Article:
As I mentioned before, empanadas can be baked or fried. I prefer to bake mine. You don't have to mess with frying them, plus it's healthier. Here are two versions for you to try. One is a sweet treat, the other a delicious main dish. Both are great for weekend football-watching parties in front of the TV.
Savory or Sweet Empanada Dough
You can use this versatile dough for either variety of empanada, whether you bake or fry them.
- 6 ounces low-fat cream cheese, at room temperature
- 1 cup (2 sticks) unsalted butter or margarine, at room temperature
- 2 cups unbleached flour
- 1/2 teaspoon sea salt
- Mix the cream cheese and butter together until well blended. Add the flour and salt, and mix well. Gently knead the dough, then form it into a ball. Wrap with plastic wrap and let the dough sit for 15 minutes in a cool place.
- 1 recipe Empanada Dough (see above)
- 2 cups puréed canned or cooked fresh pumpkin
- 1/2 cup brown sugar
- 2 teaspoons pumpkin pie spice
- 1/2 teaspoon ground cinnamon
- 1/4 teaspoon ground nutmeg
- 2 teaspoons brandy (optional)
- 1 egg, lightly beaten with 1 teaspoon water
- 2 teaspoons sugar
- Preheat the oven to 350°F. Prepare the dough according to the directions in the recipe above.
- Place the pumpkin, sugar, and spices in a medium-size saucepan and mix well. Cook over medium heat until heated through, then set aside to cool. If you're using the brandy, stir it in now.
- Roll the dough out on a lightly floured surface until it is less than 1/4-inch thick. Divide the dough in half and roll again to at least 1/8-inch thickness. Cut into 3-inch circles (I use a drinking glass with a 3-inch diameter opening) and place about 2 teaspoonfuls of filling in the center of each circle.
- Fold one side over the filling and seal tightly with your fingers. Crimp the edges with the tines of a fork. Brush the tops with the egg wash and place on a lightly greased baking sheet. Bake for about 15 minutes, or until lightly browned. Remove from the oven and, while still hot, sprinkle with the sugar.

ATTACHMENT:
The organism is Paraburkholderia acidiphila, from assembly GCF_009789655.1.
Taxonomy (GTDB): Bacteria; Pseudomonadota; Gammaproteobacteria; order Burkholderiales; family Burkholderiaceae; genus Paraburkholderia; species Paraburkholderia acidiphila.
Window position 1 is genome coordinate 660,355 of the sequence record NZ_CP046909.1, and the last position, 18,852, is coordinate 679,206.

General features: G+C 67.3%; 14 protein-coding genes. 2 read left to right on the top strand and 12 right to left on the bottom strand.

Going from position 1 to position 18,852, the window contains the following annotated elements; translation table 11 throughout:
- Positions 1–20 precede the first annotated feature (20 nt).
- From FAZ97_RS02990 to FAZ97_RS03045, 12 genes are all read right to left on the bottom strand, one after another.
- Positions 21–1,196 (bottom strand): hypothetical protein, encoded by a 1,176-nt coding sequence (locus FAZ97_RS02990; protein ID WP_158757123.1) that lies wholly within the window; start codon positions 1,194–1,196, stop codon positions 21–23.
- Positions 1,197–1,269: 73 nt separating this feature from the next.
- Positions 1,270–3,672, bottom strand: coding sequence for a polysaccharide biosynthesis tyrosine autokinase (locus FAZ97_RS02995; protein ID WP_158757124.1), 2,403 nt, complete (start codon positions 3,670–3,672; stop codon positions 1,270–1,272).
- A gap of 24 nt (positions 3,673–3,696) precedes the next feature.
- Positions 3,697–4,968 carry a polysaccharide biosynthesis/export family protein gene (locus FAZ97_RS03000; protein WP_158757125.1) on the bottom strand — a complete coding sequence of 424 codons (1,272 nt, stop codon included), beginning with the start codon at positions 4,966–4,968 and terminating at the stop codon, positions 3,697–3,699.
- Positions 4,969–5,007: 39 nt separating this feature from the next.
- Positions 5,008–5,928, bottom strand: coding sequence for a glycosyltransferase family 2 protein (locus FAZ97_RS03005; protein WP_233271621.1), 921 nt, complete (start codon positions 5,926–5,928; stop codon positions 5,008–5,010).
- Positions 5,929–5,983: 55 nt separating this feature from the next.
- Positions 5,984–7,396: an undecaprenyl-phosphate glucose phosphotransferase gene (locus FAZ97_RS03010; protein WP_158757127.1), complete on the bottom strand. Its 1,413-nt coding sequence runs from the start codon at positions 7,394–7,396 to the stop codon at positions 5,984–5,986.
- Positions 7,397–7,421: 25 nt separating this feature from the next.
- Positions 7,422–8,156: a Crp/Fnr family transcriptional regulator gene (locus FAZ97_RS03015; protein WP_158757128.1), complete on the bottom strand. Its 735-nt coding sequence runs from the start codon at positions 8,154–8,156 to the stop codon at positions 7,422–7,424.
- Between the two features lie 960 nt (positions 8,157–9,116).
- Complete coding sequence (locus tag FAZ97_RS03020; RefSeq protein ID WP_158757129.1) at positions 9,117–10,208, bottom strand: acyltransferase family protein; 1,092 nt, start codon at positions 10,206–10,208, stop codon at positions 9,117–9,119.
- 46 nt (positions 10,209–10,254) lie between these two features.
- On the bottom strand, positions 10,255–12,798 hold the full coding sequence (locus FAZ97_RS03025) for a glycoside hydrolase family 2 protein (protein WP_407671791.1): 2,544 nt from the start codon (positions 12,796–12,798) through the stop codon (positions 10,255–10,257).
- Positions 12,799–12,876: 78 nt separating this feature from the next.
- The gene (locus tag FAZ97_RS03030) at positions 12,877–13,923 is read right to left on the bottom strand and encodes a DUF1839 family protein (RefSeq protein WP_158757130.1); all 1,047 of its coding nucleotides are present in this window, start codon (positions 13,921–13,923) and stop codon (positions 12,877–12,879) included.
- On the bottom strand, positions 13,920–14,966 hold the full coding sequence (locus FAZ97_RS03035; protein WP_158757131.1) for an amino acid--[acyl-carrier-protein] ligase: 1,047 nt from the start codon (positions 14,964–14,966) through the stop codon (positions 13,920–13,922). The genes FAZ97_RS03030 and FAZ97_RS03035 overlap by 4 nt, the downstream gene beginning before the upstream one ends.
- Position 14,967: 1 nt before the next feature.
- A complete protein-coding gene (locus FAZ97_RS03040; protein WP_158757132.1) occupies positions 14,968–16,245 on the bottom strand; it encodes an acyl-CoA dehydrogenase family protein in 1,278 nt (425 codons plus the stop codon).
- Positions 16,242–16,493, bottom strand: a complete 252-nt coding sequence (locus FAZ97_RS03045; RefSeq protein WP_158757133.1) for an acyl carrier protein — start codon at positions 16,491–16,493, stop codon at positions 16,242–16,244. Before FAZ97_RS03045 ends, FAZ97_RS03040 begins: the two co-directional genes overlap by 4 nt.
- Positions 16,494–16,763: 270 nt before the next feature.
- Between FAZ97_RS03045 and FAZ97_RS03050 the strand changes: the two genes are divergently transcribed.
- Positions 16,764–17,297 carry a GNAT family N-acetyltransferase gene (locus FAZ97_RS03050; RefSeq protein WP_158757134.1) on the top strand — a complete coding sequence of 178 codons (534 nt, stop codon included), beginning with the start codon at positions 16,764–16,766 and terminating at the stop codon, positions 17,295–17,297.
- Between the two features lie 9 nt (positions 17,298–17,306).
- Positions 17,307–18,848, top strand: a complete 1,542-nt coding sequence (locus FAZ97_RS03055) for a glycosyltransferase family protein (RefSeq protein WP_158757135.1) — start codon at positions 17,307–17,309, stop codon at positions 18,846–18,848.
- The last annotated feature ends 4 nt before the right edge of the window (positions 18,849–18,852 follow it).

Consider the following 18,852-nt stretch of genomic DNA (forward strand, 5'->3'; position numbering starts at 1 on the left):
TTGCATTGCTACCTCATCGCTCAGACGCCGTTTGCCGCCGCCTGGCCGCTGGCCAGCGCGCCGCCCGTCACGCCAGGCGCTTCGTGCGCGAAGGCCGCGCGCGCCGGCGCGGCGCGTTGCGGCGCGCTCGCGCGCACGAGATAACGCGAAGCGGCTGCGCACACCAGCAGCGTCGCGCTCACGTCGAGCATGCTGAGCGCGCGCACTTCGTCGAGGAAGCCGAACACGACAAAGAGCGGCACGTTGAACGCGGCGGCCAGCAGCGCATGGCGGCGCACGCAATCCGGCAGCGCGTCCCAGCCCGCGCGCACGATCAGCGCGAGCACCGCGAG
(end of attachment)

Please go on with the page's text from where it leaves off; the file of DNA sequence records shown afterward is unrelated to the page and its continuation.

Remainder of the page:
- 1 recipe Empanada Dough (see above)
- 4 tablespoons olive oil
- 1 white onion, chopped (or about 3/4 cup)
- 3 cloves garlic, minced
- 1-1/2 pounds ripe tomatoes, peeled and chopped
- 8 pimiento-stuffed green olives, sliced
- 1 tablespoon chopped flat-leaf parsley
- 8 capers
- 1 bay leaf
- Sea salt
- Freshly ground black pepper
- 12 ounces crabmeat
- 1 fresh jalapeño chile, seeded and chopped
- 1 egg lightly beaten with 1 teaspoon water (optional)
- Preheat the oven to 375°F. Heat the olive oil in a large skillet and sauté the onion and garlic until the onion is soft. Add the tomatoes, olives, parsley, capers, bay leaf, and salt and pepper to taste. Lower the heat and continue cooking about 20 minutes. The mixture will be dry. Check the seasonings to make sure it is well seasoned.
- Stir in the crabmeat and chopped jalapeño (adding a little at a time to taste). Cook 5 minutes more. Discard the bay leaf and let the mixture cool.
- Roll the dough out on a lightly floured surface until it is less than 1/4-inch thick. Divide the dough in half and roll again to a thickness of at least 1/8 inch. Cut into 3-inch (for empanadita or appetizer size) or 5-inch (for empanadas) circles. Place about 2 teaspoons of the filling in the center of each smaller circle of dough or 3 to 4 teaspoons in the center of the larger circles.
- Fold one side over the filling and seal tightly with your fingers. Crimp the edges with the tines of a fork. Brush the tops with the beaten egg (if using) and place the turnovers on a lightly greased baking sheet. Bake for 15 to 20 minutes, or until lightly browned.
A personal recommendation: If you're ever in San Antonio, stop by Teka Molino and enjoy some of the best Tex-Mex anywhere!.